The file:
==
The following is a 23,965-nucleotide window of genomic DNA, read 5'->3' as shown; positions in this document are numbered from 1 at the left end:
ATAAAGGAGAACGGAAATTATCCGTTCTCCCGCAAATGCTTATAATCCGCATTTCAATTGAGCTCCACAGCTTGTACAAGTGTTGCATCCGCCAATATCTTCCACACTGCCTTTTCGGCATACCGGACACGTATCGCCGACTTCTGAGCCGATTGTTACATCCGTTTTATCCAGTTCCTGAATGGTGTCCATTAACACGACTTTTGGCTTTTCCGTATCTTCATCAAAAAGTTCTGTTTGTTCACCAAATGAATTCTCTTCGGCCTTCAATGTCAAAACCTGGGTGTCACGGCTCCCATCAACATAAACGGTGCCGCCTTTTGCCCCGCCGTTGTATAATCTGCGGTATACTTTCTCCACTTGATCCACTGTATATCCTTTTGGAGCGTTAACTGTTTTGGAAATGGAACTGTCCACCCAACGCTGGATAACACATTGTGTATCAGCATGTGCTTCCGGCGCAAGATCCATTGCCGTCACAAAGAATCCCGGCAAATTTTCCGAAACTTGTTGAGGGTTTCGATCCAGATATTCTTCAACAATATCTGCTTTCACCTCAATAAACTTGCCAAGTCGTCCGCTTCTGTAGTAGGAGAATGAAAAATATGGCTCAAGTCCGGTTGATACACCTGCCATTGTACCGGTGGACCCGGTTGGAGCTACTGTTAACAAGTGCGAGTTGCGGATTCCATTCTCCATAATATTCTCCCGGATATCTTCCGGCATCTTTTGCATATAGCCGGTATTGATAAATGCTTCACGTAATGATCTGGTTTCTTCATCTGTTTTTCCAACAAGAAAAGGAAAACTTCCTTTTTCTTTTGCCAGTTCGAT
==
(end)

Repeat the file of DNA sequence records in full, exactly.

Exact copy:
The following is a 23,965-nucleotide window of genomic DNA, read 5'->3' as shown; positions in this document are numbered from 1 at the left end:
ATAAAGGAGAACGGAAATTATCCGTTCTCCCGCAAATGCTTATAATCCGCATTTCAATTGAGCTCCACAGCTTGTACAAGTGTTGCATCCGCCAATATCTTCCACACTGCCTTTTCGGCATACCGGACACGTATCGCCGACTTCTGAGCCGATTGTTACATCCGTTTTATCCAGTTCCTGAATGGTGTCCATTAACACGACTTTTGGCTTTTCCGTATCTTCATCAAAAAGTTCTGTTTGTTCACCAAATGAATTCTCTTCGGCCTTCAATGTCAAAACCTGGGTGTCACGGCTCCCATCAACATAAACGGTGCCGCCTTTTGCCCCGCCGTTGTATAATCTGCGGTATACTTTCTCCACTTGATCCACTGTATATCCTTTTGGAGCGTTAACTGTTTTGGAAATGGAACTGTCCACCCAACGCTGGATAACACATTGTGTATCAGCATGTGCTTCCGGCGCAAGATCCATTGCCGTCACAAAGAATCCCGGCAAATTTTCCGAAACTTGTTGAGGGTTTCGATCCAGATATTCTTCAACAATATCTGCTTTCACCTCAATAAACTTGCCAAGTCGTCCGCTTCTGTAGTAGGAGAATGAAAAATATGGCTCAAGTCCGGTTGATACACCTGCCATTGTACCGGTGGACCCGGTTGGAGCTACTGTTAACAAGTGCGAGTTGCGGATTCCATTCTCCATAATATTCTCCCGGATATCTTCCGGCATCTTTTGCATATAGCCGGTATTGATAAATGCTTCACGTAATGATCTGGTTTCTTCATCTGTTTTTCCAACAAGAAAAGGAAAACTTCCTTTTTCTTTTGCCAGTTCGAT